We’ve made the Trump phenomenon into a gut check of the American soul, but only around 12 percent of Americans agree with most of his core message—the same percentage that has voted for nativist populists in other countries, and ours, for generations. (By comparison, twice that percentage believes the world is about to end.) This one just happened to be a reality television star in a weak field.
This is not to say that the Trump candidacy isn’t important, terrifying, fascinating, and historic in nature. It is all of the above. It reflects very real racial and economic anxieties among a significant chunk of the American populace, tensions that go back to the Founding but which are exacerbated by a perfect storm of trends.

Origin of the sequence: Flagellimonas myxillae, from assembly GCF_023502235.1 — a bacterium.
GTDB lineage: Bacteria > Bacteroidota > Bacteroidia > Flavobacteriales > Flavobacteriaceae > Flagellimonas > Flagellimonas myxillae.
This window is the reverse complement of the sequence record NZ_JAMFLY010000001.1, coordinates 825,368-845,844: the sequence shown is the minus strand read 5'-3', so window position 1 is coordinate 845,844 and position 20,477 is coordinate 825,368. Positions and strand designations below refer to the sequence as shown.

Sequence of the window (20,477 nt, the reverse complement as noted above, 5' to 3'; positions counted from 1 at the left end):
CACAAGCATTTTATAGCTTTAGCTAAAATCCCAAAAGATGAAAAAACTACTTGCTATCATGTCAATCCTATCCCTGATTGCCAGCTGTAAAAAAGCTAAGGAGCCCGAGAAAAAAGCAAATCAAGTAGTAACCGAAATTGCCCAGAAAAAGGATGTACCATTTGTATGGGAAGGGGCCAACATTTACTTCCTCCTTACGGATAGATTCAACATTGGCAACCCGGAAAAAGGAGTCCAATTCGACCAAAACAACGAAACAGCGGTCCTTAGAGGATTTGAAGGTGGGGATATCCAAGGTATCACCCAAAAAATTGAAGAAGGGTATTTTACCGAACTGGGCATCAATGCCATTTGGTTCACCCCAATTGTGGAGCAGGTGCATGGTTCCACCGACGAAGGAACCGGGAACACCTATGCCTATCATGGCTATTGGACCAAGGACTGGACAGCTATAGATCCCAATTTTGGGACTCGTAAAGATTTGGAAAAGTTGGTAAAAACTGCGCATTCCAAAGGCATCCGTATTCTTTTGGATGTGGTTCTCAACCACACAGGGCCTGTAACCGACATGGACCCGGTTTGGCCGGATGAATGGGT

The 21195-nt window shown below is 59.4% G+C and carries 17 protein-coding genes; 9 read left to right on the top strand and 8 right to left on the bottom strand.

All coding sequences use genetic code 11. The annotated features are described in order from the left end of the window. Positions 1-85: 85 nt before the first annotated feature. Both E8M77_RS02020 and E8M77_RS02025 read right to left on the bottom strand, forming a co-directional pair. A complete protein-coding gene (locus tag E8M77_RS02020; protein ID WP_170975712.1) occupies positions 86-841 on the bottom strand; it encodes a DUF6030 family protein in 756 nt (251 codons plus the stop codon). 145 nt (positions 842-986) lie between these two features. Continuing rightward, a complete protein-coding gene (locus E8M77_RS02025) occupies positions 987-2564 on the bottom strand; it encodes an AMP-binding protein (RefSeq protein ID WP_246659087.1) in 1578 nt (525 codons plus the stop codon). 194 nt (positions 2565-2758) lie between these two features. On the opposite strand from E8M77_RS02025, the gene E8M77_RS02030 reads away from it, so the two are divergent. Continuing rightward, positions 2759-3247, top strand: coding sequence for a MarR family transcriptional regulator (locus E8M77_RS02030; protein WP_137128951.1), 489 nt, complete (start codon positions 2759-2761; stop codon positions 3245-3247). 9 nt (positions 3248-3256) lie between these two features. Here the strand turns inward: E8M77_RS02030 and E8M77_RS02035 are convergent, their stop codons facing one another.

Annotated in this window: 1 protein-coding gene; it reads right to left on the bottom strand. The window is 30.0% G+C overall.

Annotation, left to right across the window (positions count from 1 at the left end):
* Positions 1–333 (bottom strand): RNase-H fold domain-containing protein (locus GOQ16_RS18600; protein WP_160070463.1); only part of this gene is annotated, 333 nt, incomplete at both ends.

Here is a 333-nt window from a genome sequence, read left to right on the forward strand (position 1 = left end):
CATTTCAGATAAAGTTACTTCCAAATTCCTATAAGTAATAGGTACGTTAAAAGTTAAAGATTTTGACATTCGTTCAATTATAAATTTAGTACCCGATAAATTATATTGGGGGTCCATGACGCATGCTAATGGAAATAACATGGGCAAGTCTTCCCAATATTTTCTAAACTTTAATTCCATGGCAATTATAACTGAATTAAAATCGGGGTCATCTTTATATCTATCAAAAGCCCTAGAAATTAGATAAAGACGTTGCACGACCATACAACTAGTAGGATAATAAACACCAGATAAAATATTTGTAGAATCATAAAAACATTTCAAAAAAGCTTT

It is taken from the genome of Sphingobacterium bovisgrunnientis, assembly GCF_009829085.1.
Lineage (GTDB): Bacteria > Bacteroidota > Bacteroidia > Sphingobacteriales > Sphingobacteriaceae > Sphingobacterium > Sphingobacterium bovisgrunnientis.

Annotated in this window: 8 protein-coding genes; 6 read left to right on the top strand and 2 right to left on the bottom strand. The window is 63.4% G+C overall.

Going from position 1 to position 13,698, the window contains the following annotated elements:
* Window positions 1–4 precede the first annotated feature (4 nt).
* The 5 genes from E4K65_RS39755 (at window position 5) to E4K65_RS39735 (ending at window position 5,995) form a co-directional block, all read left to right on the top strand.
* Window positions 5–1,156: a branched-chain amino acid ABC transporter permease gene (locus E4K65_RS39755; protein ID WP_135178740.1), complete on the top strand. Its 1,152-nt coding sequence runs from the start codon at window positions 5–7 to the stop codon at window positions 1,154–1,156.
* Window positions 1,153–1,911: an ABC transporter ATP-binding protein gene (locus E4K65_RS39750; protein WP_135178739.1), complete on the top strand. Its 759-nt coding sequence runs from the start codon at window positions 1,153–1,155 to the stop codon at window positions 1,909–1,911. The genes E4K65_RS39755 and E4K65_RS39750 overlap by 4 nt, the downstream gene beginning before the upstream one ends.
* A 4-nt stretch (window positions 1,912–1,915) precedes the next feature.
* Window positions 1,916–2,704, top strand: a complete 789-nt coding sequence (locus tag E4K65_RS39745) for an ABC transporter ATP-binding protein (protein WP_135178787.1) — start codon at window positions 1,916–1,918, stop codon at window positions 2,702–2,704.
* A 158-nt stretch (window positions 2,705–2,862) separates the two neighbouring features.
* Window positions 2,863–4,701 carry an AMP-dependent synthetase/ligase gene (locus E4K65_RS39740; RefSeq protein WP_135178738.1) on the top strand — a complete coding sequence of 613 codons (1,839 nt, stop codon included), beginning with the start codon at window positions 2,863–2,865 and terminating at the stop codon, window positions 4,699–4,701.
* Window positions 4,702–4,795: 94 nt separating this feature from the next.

But the chattering class’s rush to “explain” Donald Trump to itself says more about us than about him. In fact, we are every bit as afraid as Trump’s white, working class base—and we, like they, have good reason to be. And while they seek solace in a tough-talking leader who pisses off the intelligentsia, we seek comfort in the intelligentsia—even if they contradict themselves as often as the Donald.